Tuesday, October 11, 2011

The Magician

Remember, look at the cards. What particular card stands out to you?  What detail about the card stands out to you? What does it mean for you?

The first card in the Tarot deck is the Magician, after the 0 of the Fool.

The Magician is a card of skills, intelligence, and mastery. When the Magician appears, it indicates the ability to manipulate resources to give a desired outcome. The Magician's strength is more externally focused, though there must be an internal steadiness to tap into the power he represents.
As you can see, in all of the cards (except for Isis) the Magician is surrounded by the symbols of the elements, or suits--the coin for Pentacles (Earth), the staff/baton for Wands (Fire), a sword or dagger for Swords (Air), and a cup for--you'll never guess--Cups (Water).  The meaning of this is that the Magician, and the person he has come to speak to, currently has a wonderful understanding of the elements and what they symbolize.
Barbara G. Walker Magician 

Earth is the element of physical health and strength, stability, comfort, and money (hence the Pentacle embossed coin). This is the element of luxury and security. The Magician can manifest these things. The Pentacle is important, as its points represent the four elements, with spirit at the top.  I think that the Pentacle is a good symbol for Earth, as Earth is a base and harvest ground. The Earth is the mother from which all things come. The Magician also recognizes this, and, if he is a man, he is respects his feminine qualities--intuition and nurturing. 

Celtic Magician 
The Suit of Wands, represented here with a torch, in Barbara Walker's deck with a baton, and in Robin Wood's deck with a crystal topped staff, is aligned with the element of Fire. Fire is the element of energy and creativity. It has the potential to create and cleanse, but the also the potential to lose control and destroy.  The Magician knows how to handle this strong, primal energy. Fire is a masculine element, and the phallic symbol of the wands is quite appropriate. It is the "spark" of inspiration. If you see the Magician, then your spark is going to ignite! As Earth is feminine, and the Magician appreciates feminine qualities, he or she also is comfortable with "masculinity"--the assertive motions and energy--and knows how to use them.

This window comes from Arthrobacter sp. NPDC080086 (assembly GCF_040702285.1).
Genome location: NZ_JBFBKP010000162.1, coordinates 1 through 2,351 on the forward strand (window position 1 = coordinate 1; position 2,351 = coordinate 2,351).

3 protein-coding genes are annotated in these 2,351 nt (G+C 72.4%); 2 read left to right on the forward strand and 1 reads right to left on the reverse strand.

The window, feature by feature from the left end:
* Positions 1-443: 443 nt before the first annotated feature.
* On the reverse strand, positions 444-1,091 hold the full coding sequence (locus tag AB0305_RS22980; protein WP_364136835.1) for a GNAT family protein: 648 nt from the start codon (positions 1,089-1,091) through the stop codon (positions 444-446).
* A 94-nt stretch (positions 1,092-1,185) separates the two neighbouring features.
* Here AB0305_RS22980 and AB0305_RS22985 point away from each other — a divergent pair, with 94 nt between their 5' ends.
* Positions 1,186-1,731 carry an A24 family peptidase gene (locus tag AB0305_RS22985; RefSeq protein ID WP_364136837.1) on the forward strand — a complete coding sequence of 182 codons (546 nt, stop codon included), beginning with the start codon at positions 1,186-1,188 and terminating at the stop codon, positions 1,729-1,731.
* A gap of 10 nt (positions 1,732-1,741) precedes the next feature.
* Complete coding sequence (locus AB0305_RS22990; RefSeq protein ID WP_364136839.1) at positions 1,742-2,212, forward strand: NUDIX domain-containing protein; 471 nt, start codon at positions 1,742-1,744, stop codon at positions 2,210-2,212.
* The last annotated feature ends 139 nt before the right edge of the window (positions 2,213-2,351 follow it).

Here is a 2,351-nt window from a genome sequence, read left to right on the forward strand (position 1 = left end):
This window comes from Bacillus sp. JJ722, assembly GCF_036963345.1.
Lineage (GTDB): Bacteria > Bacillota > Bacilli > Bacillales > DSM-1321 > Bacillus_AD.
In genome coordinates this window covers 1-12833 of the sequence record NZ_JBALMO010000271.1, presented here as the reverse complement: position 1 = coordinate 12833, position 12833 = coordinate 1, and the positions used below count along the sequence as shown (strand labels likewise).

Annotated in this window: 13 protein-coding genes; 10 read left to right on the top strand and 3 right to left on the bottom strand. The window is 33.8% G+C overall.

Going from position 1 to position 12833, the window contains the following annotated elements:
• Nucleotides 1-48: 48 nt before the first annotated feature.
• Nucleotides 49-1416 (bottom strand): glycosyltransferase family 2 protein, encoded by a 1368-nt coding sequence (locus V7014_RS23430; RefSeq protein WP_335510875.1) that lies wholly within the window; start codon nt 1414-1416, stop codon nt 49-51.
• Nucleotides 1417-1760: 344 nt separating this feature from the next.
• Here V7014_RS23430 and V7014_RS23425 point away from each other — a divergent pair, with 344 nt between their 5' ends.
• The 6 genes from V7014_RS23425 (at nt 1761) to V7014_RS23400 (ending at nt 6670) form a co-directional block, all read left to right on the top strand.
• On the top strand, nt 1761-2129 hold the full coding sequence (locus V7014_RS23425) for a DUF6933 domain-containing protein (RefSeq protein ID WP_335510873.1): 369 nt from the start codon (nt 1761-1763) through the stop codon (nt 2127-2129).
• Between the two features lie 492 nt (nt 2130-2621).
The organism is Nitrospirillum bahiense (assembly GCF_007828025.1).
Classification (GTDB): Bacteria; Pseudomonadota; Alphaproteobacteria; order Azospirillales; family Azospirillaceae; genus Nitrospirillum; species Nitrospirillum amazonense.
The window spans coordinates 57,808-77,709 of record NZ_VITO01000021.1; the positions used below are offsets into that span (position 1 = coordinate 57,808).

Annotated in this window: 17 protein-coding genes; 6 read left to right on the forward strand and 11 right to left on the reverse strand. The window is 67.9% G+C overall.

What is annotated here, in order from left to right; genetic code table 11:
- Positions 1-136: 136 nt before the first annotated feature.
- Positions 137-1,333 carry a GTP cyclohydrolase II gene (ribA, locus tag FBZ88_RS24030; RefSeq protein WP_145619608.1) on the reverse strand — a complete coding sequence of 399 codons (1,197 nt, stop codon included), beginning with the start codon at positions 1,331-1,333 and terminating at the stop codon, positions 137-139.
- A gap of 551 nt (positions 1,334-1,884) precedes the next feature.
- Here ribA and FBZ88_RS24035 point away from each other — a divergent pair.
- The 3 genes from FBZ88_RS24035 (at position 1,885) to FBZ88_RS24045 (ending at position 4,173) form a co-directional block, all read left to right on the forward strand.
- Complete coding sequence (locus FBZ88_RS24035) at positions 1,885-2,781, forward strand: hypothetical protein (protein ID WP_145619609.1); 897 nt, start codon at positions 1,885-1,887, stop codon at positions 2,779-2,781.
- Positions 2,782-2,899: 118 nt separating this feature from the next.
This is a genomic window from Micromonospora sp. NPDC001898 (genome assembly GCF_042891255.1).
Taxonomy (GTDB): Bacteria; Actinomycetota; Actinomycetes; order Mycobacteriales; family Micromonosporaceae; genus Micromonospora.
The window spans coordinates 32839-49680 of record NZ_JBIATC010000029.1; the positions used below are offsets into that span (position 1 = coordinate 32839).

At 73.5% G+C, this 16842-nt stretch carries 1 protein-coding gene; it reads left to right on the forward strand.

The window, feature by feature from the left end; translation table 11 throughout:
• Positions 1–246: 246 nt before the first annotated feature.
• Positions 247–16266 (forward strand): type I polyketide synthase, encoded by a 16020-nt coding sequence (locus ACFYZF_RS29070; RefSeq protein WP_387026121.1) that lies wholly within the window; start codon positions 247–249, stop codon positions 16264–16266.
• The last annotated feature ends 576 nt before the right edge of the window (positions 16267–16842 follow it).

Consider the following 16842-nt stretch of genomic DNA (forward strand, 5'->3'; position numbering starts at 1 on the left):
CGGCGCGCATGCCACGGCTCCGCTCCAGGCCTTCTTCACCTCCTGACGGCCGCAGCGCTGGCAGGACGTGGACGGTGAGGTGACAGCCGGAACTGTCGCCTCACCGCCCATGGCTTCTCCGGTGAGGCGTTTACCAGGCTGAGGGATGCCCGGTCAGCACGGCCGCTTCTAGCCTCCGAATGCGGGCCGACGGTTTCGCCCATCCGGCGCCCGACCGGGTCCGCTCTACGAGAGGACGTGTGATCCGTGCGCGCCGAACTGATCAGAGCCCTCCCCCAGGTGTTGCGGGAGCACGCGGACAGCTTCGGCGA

Robin Wood Magician 

If you look closely at the Robin Wood Magician, you will see that on the table in front of him is a sword crossing a wand. Swords are associated with the element of Air, the realm of intellectualism, abstract thought, and ideas. The Sword is also a teacher of hard truths--lessons learned through tough times. It cuts to the heart of the matter. It penetrates below the surface (hee hee, phallic talk). Air is considered a "masculine" element as well, along with fire. Air can move anywhere, and "flights of fancy" can lead to great breakthroughs! The Magician is comfortable with abstract ideas. He or she is intellectual, and moves below the surface to sniff out truth.  Also, the Magician is strong enough to appreciate tough times, and be grateful for the lessons that they teach.  However, what should balance out intellectualism? Can anyone guess? 
 Isis, the Magician of the Kris Waldherr Goddess Deck